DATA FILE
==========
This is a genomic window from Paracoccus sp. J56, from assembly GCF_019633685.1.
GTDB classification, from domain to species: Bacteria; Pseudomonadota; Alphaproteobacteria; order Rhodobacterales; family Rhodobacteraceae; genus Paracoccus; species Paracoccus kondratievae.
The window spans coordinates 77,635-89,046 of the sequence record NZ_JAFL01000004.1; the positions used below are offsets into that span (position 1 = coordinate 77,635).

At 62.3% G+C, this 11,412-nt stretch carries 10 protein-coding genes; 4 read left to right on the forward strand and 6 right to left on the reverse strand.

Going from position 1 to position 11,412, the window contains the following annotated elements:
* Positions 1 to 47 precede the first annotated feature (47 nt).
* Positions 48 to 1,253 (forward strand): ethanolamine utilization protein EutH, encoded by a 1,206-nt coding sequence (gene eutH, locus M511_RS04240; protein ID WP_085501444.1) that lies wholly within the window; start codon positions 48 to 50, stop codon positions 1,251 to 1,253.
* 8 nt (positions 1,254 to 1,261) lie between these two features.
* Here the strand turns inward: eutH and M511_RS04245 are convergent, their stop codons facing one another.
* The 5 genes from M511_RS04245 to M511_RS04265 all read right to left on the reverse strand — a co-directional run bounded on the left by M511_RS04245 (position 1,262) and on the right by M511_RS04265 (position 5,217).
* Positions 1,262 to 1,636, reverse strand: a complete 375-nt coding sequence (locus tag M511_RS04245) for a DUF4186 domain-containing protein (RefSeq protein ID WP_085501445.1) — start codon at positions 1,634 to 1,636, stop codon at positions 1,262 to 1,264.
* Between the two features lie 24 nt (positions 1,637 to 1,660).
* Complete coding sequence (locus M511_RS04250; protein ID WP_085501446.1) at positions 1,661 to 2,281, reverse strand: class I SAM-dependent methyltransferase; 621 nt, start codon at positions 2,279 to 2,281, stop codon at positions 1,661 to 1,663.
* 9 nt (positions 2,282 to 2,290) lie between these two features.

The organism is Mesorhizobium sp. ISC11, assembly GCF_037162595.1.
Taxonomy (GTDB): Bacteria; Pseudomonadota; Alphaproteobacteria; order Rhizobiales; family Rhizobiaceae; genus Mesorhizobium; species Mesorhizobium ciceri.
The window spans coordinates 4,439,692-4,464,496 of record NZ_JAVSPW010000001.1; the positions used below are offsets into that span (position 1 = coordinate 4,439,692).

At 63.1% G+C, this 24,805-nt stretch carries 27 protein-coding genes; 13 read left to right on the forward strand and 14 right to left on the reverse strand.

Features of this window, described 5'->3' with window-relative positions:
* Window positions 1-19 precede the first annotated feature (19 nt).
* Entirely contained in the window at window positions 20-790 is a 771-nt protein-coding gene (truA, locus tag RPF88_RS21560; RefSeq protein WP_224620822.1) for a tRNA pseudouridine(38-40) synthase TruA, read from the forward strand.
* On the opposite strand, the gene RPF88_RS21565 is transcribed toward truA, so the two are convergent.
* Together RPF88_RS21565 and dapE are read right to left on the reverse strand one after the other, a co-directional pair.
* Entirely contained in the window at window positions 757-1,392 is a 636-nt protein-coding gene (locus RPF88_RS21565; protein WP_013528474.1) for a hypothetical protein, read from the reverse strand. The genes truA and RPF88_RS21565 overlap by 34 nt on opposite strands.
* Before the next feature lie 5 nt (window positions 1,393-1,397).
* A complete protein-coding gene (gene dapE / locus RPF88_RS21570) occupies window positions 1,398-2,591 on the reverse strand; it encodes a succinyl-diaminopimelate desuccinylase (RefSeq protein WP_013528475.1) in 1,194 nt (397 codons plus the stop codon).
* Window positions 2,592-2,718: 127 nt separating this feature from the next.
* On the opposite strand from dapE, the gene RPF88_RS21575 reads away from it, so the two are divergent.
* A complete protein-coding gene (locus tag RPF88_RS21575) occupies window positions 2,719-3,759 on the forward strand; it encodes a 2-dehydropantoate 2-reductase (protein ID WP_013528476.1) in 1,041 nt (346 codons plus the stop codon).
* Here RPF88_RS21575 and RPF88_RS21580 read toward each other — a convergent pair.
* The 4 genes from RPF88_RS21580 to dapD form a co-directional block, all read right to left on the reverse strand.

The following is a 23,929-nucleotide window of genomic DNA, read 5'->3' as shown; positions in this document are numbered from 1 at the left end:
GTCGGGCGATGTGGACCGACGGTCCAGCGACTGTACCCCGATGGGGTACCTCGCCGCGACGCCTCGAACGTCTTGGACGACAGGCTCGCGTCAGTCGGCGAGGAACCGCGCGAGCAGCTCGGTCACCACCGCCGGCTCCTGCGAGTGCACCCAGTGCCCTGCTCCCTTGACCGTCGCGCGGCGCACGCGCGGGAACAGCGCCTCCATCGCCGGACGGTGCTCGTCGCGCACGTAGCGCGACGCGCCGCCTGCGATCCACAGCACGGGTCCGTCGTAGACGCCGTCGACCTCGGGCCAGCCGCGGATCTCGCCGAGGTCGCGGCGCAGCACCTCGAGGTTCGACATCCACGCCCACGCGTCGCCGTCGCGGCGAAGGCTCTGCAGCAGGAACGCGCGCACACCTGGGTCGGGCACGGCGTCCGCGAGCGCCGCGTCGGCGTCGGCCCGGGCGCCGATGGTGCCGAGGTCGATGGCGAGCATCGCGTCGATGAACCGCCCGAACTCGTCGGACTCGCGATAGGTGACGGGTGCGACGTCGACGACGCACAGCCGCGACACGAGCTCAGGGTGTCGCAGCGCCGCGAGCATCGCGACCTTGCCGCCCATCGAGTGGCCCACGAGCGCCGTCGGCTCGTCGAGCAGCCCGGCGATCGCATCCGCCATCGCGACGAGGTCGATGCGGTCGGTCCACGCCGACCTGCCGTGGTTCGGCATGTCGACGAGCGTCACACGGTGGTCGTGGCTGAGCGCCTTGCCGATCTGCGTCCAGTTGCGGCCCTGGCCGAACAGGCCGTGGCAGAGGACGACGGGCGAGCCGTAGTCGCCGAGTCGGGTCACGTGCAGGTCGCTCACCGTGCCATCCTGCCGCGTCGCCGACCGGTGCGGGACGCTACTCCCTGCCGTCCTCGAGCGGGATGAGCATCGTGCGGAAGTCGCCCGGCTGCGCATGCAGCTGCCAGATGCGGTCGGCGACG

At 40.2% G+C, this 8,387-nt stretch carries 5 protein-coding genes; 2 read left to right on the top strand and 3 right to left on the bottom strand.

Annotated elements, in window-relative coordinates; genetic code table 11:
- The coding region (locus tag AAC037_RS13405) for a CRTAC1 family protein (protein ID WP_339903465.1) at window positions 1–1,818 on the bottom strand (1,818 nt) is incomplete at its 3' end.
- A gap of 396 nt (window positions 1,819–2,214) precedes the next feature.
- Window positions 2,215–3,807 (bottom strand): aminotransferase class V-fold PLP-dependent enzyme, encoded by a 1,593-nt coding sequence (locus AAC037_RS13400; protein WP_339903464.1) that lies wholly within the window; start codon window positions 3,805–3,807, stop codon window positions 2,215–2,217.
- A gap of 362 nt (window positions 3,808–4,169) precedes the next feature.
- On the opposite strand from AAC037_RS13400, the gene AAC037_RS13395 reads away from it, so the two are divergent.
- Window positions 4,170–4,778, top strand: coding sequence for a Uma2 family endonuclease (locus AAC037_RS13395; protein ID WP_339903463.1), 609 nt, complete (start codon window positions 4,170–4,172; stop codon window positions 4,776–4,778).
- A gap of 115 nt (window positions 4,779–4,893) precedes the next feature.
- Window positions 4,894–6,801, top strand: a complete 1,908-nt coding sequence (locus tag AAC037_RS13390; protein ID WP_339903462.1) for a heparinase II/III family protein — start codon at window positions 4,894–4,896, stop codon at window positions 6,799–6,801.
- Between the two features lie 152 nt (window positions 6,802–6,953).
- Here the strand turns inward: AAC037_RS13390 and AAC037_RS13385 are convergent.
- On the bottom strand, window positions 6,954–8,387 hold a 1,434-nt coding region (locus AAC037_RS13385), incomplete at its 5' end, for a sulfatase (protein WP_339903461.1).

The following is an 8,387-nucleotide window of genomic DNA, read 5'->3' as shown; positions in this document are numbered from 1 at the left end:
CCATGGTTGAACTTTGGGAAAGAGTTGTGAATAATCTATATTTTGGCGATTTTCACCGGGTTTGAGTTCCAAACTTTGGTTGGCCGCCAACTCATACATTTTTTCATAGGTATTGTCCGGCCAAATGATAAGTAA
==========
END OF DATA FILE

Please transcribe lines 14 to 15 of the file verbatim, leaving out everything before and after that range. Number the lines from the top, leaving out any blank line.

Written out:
* 9 nt (positions 2,282 to 2,290) lie between these two features.

The organism is Mesorhizobium sp. ISC11, assembly GCF_037162595.1.